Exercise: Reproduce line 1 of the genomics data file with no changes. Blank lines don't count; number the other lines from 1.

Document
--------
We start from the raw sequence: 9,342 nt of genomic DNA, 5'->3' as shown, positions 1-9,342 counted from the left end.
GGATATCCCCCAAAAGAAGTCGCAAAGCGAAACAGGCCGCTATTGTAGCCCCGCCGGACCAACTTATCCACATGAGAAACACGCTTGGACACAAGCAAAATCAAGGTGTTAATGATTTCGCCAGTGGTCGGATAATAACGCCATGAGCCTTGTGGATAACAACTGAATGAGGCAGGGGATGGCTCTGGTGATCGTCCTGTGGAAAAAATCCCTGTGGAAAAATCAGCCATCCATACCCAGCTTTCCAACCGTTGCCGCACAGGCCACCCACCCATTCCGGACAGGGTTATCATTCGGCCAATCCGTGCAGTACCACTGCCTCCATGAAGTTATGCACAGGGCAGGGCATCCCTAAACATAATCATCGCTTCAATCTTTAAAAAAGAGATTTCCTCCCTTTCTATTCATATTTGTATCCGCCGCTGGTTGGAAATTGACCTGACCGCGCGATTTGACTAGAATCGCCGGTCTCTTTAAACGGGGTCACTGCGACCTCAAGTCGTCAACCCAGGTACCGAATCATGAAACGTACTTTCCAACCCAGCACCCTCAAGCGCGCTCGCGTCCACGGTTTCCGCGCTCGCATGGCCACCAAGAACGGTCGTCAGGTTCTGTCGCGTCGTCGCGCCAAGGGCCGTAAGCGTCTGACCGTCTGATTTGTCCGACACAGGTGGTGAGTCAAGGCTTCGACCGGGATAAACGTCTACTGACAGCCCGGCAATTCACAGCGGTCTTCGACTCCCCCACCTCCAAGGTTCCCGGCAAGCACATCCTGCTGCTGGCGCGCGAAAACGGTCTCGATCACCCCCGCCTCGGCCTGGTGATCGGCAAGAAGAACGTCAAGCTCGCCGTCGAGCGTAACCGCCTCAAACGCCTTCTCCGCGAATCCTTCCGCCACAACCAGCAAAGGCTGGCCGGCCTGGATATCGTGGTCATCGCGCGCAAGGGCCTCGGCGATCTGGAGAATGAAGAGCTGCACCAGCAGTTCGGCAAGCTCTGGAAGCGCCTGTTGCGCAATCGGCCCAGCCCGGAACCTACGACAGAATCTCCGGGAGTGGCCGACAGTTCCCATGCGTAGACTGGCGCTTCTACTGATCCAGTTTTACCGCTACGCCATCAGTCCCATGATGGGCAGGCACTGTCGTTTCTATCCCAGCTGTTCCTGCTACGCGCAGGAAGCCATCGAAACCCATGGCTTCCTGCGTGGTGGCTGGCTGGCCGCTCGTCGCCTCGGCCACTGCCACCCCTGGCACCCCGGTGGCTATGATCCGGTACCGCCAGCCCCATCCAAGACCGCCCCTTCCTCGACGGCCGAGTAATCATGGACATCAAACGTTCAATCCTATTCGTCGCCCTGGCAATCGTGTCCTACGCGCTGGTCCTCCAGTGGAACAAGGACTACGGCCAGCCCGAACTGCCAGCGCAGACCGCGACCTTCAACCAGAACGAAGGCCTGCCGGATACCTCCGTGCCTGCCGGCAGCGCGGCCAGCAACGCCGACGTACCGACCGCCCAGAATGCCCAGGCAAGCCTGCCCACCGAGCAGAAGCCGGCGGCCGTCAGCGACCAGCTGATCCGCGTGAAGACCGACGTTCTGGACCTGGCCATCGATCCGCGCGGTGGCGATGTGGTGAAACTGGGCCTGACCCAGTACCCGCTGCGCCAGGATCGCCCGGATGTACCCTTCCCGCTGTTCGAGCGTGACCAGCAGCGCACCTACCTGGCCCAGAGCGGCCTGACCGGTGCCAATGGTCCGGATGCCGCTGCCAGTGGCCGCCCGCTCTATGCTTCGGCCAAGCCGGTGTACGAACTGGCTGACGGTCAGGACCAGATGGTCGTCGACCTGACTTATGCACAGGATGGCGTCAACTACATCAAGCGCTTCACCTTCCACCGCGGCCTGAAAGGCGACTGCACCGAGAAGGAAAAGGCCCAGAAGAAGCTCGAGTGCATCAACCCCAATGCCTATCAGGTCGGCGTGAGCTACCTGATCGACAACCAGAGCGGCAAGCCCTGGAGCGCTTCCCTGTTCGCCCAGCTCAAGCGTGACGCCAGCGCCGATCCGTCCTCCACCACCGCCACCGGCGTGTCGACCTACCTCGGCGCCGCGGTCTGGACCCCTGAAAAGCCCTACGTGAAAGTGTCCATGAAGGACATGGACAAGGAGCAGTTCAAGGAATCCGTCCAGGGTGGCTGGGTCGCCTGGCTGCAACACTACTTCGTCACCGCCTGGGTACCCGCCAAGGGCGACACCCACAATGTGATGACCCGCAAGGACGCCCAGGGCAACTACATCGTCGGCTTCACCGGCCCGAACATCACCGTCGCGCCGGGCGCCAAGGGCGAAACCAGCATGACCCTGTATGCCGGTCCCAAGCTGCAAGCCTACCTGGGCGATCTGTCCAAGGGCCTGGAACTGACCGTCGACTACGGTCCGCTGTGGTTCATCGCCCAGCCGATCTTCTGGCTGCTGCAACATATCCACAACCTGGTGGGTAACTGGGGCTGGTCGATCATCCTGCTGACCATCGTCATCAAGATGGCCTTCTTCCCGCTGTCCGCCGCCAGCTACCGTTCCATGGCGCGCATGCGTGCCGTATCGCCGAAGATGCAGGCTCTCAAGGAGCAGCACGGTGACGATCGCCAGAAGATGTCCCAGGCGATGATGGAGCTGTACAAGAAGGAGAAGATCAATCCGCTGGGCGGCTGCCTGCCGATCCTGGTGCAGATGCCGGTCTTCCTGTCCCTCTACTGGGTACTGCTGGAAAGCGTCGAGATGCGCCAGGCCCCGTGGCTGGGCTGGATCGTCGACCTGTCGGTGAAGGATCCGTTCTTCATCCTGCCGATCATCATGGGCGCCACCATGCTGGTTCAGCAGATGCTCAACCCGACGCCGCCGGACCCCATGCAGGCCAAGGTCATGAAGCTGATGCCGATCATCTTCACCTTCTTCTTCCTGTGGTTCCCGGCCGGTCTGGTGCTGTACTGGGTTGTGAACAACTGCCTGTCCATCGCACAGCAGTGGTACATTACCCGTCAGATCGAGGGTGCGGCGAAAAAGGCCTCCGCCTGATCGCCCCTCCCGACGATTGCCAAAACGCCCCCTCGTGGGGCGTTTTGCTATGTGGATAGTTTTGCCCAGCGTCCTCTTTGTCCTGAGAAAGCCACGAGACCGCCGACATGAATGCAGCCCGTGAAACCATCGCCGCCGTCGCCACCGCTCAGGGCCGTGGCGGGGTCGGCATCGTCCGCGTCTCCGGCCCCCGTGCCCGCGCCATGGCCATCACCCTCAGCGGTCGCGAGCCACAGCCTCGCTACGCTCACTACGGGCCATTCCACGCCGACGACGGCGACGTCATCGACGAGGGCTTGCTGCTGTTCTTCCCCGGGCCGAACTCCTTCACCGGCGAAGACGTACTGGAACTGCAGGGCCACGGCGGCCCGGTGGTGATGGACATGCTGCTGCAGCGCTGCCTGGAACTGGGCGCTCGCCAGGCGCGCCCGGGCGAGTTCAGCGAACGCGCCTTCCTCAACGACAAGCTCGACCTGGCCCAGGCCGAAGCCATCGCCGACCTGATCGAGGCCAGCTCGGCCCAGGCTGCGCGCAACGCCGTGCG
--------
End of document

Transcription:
We start from the raw sequence: 9,342 nt of genomic DNA, 5'->3' as shown, positions 1-9,342 counted from the left end.